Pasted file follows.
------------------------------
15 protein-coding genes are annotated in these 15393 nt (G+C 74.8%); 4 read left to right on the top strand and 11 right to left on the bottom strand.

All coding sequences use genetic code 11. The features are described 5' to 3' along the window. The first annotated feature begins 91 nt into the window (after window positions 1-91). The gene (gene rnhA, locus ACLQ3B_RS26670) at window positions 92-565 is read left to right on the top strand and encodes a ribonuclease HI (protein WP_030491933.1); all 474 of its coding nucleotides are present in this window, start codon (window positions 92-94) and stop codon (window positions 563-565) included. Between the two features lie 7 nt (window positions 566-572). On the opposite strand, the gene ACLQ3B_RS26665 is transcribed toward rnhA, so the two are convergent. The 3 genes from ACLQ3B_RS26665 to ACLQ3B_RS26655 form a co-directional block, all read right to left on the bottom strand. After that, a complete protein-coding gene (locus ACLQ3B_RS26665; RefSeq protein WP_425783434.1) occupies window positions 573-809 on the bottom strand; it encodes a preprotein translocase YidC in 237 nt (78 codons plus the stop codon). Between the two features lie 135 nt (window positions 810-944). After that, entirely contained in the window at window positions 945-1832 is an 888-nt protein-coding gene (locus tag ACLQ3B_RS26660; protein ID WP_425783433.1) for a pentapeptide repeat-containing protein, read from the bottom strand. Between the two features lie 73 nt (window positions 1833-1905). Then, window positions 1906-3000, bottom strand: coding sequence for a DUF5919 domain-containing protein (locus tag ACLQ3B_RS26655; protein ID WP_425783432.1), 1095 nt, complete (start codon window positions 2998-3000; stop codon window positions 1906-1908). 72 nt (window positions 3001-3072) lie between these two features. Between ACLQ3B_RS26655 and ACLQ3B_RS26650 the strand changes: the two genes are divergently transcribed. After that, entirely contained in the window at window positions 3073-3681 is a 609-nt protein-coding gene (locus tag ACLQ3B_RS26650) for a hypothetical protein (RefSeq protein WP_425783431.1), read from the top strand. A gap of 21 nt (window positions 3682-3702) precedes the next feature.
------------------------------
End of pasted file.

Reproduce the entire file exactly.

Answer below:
15 protein-coding genes are annotated in these 15393 nt (G+C 74.8%); 4 read left to right on the top strand and 11 right to left on the bottom strand.

All coding sequences use genetic code 11. The features are described 5' to 3' along the window. The first annotated feature begins 91 nt into the window (after window positions 1-91). The gene (gene rnhA, locus ACLQ3B_RS26670) at window positions 92-565 is read left to right on the top strand and encodes a ribonuclease HI (protein WP_030491933.1); all 474 of its coding nucleotides are present in this window, start codon (window positions 92-94) and stop codon (window positions 563-565) included. Between the two features lie 7 nt (window positions 566-572). On the opposite strand, the gene ACLQ3B_RS26665 is transcribed toward rnhA, so the two are convergent. The 3 genes from ACLQ3B_RS26665 to ACLQ3B_RS26655 form a co-directional block, all read right to left on the bottom strand. After that, a complete protein-coding gene (locus ACLQ3B_RS26665; RefSeq protein WP_425783434.1) occupies window positions 573-809 on the bottom strand; it encodes a preprotein translocase YidC in 237 nt (78 codons plus the stop codon). Between the two features lie 135 nt (window positions 810-944). After that, entirely contained in the window at window positions 945-1832 is an 888-nt protein-coding gene (locus tag ACLQ3B_RS26660; protein ID WP_425783433.1) for a pentapeptide repeat-containing protein, read from the bottom strand. Between the two features lie 73 nt (window positions 1833-1905). Then, window positions 1906-3000, bottom strand: coding sequence for a DUF5919 domain-containing protein (locus tag ACLQ3B_RS26655; protein ID WP_425783432.1), 1095 nt, complete (start codon window positions 2998-3000; stop codon window positions 1906-1908). 72 nt (window positions 3001-3072) lie between these two features. Between ACLQ3B_RS26655 and ACLQ3B_RS26650 the strand changes: the two genes are divergently transcribed. After that, entirely contained in the window at window positions 3073-3681 is a 609-nt protein-coding gene (locus tag ACLQ3B_RS26650) for a hypothetical protein (RefSeq protein WP_425783431.1), read from the top strand. A gap of 21 nt (window positions 3682-3702) precedes the next feature.